Between understanding and tolerance

When I received the invitation of the Old Students Association of Ansarul Islam Model College (formerly Ahmadiya College, Agege) to speak at its Inaugural Legacy Seminar in honour of a great old student of the school, Alhaji Adilu Bello, I assured myself that I must be there on December 7, 2023 as scheduled for a number of reasons. Apart from the personality through whom the invitation came, the conviviality of the President of the Association’s UK Chapter, Mr Charles Obazuaye, who anchored the event, and my fascination with the school itself, being the first of its kind in West Africa, established as far back as May 1948, the theme of the seminar, “Religious Tolerance as a Core Principle of Islam”, was compelling and relevant.  

The world is increasingly going amok and part of the urgent need of the day is to dig out our traditional and religious values and put them on the front burner of discourse in order to make life more abundant for all in the face of the prevailing narrow-mindedness. One of those values is tolerance, which UNESCO defines as “respect, acceptance and appreciation of the rich diversity of our world’s cultures, our forms of expression and ways of being human.”

Tolerance is an Islamic or religious virtue which everyone should imbibe. It is so important as a concept or principle that November 16 every year is declared as the International Day for Tolerance by the United Nations. The idea of tolerance is based on the fact that human beings are different in terms of their complexion, tastes, situations, behaviours, values, languages, cultures and appearance.

As such, religious tolerance refers to the acceptance and respect of different religious beliefs and practices or the ability to live harmoniously with people of different faiths, recognising their right to hold their own beliefs and worship in their own way. It is a commitment to respecting and valuing the faiths and practices of others, even if they differ from our own, and fostering an atmosphere of peaceful co-existence in a diverse society. Islam underscores this principle of tolerance by emphasising that there is no compulsion in religion (Quran 2:256) and that“for you is your religion, and for me is my religion” (Quran 109:6).

Meanwhile, as crucial and critical as tolerance is, it cannot exist in a vacuum. Tolerance is anchored on understanding as the relationship between the two is that of symbiosis. It is requires knowledge or understanding to accept others the way they are whereas tolerance itself is sustained by the understanding of the fundamental issues at stake. This is akin to the interface of theory and practice or knowledge and application each of which strengthens the other.

This relationship between understanding and tolerance can be situated within what happens in the family setting. While it is good for husband and wife to tolerate each other, the fact still remains that there is a limit to which tolerance can endure without understanding in a marriage. But when the husband and wife understand each other, know their own likes and dislikes, they find it much easier to sustain the relationship. The fact that more marriages crash these days is a function of failure to understand what the institution of marriage is all about and the lack of discretion on the part of the people involved.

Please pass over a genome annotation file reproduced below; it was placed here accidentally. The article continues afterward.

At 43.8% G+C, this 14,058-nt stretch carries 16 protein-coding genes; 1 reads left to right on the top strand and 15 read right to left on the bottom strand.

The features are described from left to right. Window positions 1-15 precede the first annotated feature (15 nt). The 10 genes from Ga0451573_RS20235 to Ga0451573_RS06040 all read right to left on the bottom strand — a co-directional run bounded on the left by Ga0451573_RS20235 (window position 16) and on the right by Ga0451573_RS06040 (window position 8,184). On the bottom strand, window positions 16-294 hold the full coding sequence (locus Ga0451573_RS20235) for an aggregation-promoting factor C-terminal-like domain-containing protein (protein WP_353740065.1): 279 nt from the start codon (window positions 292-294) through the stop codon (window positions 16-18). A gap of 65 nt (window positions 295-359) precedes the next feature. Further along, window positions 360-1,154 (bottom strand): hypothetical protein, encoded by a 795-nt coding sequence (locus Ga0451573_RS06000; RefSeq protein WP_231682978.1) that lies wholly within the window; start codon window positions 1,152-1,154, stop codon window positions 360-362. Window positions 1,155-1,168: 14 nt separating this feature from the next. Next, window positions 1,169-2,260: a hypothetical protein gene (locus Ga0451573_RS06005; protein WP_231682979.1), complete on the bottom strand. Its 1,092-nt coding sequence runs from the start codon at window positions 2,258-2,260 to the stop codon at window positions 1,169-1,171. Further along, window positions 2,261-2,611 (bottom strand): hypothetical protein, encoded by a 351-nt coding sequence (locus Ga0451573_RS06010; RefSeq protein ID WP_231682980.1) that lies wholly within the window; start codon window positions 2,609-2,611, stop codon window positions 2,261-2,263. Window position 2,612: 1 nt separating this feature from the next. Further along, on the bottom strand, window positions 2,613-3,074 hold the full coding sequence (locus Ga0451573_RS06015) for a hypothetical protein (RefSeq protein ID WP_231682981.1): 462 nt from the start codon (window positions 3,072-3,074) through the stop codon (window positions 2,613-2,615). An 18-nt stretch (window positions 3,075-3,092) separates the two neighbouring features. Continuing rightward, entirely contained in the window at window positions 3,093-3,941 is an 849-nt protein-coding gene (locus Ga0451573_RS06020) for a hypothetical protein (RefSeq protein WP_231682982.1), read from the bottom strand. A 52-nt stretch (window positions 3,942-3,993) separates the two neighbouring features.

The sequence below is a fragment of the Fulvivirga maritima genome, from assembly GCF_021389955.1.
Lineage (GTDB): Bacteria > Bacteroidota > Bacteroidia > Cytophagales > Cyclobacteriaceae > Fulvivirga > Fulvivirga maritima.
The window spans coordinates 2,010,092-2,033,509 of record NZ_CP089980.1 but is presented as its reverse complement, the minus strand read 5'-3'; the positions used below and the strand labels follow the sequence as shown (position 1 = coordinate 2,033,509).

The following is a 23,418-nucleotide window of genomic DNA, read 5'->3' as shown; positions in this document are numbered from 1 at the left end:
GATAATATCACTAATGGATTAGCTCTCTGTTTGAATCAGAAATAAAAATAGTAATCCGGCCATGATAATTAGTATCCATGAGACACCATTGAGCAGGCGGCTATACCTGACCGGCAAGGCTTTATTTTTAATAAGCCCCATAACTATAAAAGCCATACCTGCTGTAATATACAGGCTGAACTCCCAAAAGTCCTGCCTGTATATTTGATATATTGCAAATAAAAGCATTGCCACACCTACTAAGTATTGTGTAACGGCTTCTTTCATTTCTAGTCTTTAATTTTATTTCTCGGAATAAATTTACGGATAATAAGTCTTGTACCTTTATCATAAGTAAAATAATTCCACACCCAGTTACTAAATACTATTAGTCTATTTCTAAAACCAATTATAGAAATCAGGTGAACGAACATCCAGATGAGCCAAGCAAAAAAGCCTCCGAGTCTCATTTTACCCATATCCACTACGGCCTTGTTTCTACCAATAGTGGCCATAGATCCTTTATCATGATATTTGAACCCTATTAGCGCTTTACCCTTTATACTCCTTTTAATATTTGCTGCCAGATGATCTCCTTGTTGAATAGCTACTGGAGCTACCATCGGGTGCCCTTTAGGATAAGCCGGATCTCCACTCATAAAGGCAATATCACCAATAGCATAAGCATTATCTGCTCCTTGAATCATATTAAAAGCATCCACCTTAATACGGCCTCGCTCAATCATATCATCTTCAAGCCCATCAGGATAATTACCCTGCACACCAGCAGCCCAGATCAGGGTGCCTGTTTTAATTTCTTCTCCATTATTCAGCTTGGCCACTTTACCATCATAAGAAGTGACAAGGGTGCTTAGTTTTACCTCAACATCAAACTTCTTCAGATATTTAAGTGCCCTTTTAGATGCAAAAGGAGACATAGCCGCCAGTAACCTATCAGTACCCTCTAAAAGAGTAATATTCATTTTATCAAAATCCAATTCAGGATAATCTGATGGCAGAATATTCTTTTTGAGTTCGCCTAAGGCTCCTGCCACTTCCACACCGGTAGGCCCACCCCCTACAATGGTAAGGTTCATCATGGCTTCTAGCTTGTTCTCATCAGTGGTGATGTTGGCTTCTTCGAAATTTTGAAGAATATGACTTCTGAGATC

At the social, national and international levels, it is important for everyone to understand that all humanity is one since we all originated from the same source, Adam and Eve. It is from this duo that families, clans, tribes and nations emerged. The basis for the diversity of communities and nationalities is for mutual recognition and it is accepting this fact that constitutes the glue that binds people, sub-nationalities and states together.

In other words, all humanity is a single kinship and the type of consideration, affection, understanding, cooperation and tolerance that should operate among kith and kin is supposed to define all human relationships at all levels. Ignorance and arrogance breed intolerance and violence. If not, the three Abrahamic religions of Judaism, Christianity and Islam recognise the centrality of Abraham as a common factor. Even where this understanding exists, the absence of the willingness to apply it to interpersonal, interfaith and international relations constitutes the basis of discrimination, racism, violence and genocide that manifest in today’s wild world.

It is high time human beings knew more of one another. That knowledge is a potential power as it becomes real power only if it is applied and used to advance development and avert violence. If Nigeria makes it compulsory, for instance, for everyone to know the other person’s language, culture and religion, that understanding will engender more integration. If Muslims are made to know Christianity and Christians are also required to learn Islam, the likely outcome is more cooperation and less bigotry.  

Humans oppose or fight what they don’t know. The more of the other we know, the more tolerant and empathetic or better individuals we become.